FRIDAY, July 21, 2017 (HealthDay News) -- An intervention including education is not associated with an increased rate of hand hygiene or stethoscope hygiene, according to a study published in the July 1 issue of the American Journal of Infection Control.

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Improved Survival With Enhanced Prophylaxis Plus ART in HIV

THURSDAY, July 20, 2017 (HealthDay News) -- For patients with advanced HIV who are initiating antiretroviral therapy (ART), enhanced antimicrobial prophylaxis is associated with reduced rates of death at 24 and 48 weeks, according to a study published in the July 20 issue of the New England Journal of Medicine.

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Rare Skin Manifestations Can Indicate Secondary Syphilis

WEDNESDAY, July 19, 2017 (HealthDay News) -- A rare case of secondary syphilis which primarily presented with multiple nodules on the scalp has been detailed in a case report published online July 17 in the Journal of Dermatology.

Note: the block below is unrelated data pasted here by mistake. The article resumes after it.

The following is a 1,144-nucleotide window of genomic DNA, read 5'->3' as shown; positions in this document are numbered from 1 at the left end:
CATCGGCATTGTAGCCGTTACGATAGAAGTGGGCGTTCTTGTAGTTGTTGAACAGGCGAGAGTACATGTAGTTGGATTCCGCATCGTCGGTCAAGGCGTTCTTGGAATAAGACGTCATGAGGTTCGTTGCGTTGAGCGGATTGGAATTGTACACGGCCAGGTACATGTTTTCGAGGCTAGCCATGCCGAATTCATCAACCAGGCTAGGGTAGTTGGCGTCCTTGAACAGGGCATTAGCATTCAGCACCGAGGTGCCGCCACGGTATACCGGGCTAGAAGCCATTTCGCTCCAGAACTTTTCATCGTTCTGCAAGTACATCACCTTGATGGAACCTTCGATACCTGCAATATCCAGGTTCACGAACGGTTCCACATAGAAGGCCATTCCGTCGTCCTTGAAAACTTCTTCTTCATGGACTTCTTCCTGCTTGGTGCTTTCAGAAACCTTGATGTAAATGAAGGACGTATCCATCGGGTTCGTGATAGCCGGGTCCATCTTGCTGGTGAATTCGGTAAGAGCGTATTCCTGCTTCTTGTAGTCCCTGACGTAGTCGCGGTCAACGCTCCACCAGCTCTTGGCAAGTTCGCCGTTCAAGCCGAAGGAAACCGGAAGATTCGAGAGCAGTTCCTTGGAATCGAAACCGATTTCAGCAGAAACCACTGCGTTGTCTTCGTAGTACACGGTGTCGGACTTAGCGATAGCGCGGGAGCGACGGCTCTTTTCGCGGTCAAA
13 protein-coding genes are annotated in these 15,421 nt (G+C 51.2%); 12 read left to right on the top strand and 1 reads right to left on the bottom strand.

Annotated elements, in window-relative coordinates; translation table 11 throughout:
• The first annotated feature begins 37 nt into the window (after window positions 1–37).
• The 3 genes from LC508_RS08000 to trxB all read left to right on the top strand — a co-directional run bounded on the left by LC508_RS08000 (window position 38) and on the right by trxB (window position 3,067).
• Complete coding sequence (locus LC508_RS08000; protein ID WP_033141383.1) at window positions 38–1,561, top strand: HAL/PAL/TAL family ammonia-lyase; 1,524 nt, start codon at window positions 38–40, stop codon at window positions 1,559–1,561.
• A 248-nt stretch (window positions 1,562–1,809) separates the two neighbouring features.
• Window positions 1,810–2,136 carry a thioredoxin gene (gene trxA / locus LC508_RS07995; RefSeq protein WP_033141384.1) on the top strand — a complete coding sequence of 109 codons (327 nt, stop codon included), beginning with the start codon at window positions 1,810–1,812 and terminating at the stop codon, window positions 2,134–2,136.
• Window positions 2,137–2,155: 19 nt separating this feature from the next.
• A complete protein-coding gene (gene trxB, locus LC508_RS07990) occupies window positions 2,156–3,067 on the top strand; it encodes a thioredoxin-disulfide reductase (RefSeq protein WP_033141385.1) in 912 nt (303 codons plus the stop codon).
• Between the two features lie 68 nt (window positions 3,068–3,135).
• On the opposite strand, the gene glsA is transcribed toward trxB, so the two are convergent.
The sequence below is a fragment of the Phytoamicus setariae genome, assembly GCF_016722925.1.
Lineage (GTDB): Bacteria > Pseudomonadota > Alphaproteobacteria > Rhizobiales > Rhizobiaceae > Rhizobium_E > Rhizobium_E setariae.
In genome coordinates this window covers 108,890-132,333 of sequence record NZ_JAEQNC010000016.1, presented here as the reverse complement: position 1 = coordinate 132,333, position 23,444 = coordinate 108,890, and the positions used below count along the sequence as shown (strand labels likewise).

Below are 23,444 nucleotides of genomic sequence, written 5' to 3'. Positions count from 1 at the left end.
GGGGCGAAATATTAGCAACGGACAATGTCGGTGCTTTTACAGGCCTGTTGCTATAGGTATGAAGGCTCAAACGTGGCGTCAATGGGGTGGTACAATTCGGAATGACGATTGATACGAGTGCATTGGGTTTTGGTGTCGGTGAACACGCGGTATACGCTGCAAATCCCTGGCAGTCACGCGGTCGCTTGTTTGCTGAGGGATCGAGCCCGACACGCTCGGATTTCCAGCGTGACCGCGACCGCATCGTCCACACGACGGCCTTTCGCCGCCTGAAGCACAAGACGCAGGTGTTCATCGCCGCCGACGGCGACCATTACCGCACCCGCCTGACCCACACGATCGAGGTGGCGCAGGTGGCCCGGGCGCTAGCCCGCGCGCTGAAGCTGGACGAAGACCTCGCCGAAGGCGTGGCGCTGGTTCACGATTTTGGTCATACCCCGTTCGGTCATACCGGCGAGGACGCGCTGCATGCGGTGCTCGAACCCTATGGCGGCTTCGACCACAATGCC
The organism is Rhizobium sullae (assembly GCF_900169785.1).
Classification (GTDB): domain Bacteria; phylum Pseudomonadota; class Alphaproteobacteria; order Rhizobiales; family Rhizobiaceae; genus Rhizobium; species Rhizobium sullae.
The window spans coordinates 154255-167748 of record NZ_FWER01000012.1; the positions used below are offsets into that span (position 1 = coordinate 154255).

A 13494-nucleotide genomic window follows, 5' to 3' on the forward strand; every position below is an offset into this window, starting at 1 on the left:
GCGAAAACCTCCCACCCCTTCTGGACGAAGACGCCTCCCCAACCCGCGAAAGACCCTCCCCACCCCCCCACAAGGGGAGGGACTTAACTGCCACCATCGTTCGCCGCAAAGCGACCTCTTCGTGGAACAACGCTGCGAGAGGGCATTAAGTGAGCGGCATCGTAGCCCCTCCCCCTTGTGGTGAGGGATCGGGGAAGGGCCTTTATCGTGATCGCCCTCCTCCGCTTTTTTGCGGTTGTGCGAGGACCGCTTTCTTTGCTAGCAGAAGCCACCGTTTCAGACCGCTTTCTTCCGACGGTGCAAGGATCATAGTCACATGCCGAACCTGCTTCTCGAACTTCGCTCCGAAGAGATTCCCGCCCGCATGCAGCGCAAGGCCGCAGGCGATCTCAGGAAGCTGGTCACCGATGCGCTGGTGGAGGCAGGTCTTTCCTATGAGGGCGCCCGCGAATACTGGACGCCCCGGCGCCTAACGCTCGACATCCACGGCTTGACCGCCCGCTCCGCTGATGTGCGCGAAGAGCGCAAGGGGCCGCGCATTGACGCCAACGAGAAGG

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High Court Rules Against Interstate Medical Liability

TUESDAY, July 18, 2017 (HealthDay News) -- The Washington State high court has ruled against interstate medical liability, according to a report from the American Medical Association.

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Patient-Centered Communication Could Help Reduce Burnout

MONDAY, July 17, 2017 (HealthDay News) -- Better patient-physician communication can improve care and reduce burnout, according to a report published by the American Medical Association.

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Worse Outcomes for HIV Kidney Recipients on PI-Based ART

FRIDAY, July 14, 2017 (HealthDay News) -- For HIV-positive kidney transplantation (KT) recipients, outcomes are worse for those on a protease inhibitor (PI)-based versus non-PI-based antiretroviral therapy (ART) regimen, according to a study published online July 11 in the American Journal of Transplantation.

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Early Career Burnout Can Be Contagious Via Social Networks

FRIDAY, July 14, 2017 (HealthDay News) -- For early career teachers (ECTs), social network members' burnout levels are associated with increased burnout levels, according to a study published in the August issue of Teaching and Teacher Education.